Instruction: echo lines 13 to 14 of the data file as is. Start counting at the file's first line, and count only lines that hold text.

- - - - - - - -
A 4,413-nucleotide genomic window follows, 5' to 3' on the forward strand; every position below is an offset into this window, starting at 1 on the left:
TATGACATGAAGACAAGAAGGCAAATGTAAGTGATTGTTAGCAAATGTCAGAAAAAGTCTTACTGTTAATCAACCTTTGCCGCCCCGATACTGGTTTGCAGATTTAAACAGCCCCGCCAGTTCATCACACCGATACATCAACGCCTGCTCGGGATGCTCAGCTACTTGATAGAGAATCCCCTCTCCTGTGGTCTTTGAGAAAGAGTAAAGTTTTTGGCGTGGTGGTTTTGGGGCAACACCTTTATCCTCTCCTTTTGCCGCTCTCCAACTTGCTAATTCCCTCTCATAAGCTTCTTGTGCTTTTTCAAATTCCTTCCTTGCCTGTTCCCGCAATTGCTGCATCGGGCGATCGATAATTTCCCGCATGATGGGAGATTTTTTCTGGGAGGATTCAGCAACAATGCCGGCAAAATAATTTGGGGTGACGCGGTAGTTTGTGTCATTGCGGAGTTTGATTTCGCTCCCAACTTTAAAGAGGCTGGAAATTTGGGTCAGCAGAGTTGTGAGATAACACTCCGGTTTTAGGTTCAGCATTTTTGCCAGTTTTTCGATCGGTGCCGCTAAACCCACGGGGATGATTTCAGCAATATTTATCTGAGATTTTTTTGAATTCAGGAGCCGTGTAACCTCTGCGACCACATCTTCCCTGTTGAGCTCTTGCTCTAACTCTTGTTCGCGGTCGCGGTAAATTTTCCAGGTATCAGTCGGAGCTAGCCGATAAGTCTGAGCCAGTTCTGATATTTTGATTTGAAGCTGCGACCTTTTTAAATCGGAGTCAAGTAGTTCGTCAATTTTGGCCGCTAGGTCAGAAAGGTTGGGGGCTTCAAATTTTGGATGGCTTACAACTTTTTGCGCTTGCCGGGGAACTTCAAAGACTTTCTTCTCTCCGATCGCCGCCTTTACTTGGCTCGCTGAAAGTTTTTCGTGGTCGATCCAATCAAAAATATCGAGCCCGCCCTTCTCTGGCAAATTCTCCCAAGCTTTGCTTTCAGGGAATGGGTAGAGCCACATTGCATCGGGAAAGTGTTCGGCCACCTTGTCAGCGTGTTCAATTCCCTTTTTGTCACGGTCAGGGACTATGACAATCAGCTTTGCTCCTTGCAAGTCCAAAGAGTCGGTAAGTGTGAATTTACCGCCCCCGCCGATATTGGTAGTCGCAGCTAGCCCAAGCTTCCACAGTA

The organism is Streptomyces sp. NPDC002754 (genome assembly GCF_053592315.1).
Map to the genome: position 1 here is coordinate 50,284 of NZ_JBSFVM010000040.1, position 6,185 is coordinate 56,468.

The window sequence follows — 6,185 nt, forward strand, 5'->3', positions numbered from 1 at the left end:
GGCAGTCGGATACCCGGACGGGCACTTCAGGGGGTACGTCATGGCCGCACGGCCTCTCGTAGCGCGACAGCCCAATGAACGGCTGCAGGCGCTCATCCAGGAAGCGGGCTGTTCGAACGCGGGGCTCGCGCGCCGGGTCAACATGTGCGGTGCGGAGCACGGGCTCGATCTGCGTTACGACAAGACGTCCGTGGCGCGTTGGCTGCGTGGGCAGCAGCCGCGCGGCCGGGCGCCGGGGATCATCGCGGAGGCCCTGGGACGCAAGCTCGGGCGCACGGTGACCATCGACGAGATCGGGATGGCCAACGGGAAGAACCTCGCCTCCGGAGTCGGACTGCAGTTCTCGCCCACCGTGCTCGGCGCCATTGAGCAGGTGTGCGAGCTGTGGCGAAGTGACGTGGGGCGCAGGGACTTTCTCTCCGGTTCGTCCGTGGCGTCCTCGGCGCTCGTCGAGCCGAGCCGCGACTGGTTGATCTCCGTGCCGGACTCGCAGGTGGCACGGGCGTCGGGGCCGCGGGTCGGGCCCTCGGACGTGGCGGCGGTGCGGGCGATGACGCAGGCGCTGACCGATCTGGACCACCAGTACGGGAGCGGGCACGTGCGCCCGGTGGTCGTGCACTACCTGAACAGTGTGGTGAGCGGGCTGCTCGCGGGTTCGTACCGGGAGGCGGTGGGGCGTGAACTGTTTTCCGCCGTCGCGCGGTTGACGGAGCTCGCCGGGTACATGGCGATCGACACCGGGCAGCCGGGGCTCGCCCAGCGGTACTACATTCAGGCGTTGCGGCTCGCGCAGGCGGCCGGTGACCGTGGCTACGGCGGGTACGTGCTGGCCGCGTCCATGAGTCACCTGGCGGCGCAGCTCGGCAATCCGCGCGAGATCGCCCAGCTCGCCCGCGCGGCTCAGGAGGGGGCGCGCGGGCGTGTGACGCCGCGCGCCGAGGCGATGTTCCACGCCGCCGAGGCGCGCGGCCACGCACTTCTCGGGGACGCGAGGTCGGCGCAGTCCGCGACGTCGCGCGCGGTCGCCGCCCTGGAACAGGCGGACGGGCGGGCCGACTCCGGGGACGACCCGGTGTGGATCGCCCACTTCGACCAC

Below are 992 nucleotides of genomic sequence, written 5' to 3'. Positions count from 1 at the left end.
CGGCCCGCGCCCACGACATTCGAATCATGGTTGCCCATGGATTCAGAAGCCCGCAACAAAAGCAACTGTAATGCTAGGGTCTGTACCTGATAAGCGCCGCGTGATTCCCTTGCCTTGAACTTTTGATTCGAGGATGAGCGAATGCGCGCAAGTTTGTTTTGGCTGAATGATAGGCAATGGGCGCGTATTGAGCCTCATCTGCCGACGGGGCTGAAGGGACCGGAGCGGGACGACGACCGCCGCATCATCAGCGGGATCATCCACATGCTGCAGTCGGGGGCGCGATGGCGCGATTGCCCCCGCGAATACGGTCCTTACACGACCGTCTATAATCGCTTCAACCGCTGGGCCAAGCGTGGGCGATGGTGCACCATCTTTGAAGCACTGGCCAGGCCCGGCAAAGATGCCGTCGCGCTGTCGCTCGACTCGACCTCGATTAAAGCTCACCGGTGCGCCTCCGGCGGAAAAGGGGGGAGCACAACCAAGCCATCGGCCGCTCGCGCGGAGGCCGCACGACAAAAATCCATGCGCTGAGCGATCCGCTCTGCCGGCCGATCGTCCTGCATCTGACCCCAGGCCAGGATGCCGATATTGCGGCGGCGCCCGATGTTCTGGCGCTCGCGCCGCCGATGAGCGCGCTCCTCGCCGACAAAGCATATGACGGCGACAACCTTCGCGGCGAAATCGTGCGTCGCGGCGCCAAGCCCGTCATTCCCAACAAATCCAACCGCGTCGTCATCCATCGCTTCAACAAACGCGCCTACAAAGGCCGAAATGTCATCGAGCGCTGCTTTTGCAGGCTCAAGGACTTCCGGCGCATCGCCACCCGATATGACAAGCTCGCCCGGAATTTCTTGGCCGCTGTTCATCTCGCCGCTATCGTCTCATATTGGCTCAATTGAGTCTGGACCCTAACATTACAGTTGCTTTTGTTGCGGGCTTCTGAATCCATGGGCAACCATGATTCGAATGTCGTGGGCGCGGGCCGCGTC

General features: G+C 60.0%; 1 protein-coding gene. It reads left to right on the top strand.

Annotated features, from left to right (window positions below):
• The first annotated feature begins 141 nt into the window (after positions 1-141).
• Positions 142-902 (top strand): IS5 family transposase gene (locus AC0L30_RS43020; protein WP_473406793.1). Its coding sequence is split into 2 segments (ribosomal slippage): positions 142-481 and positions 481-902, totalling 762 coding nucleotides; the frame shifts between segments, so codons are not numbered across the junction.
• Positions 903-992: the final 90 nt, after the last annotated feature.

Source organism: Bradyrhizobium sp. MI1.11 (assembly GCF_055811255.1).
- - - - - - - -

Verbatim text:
• Positions 903-992: the final 90 nt, after the last annotated feature.

Source organism: Bradyrhizobium sp. MI1.11 (assembly GCF_055811255.1).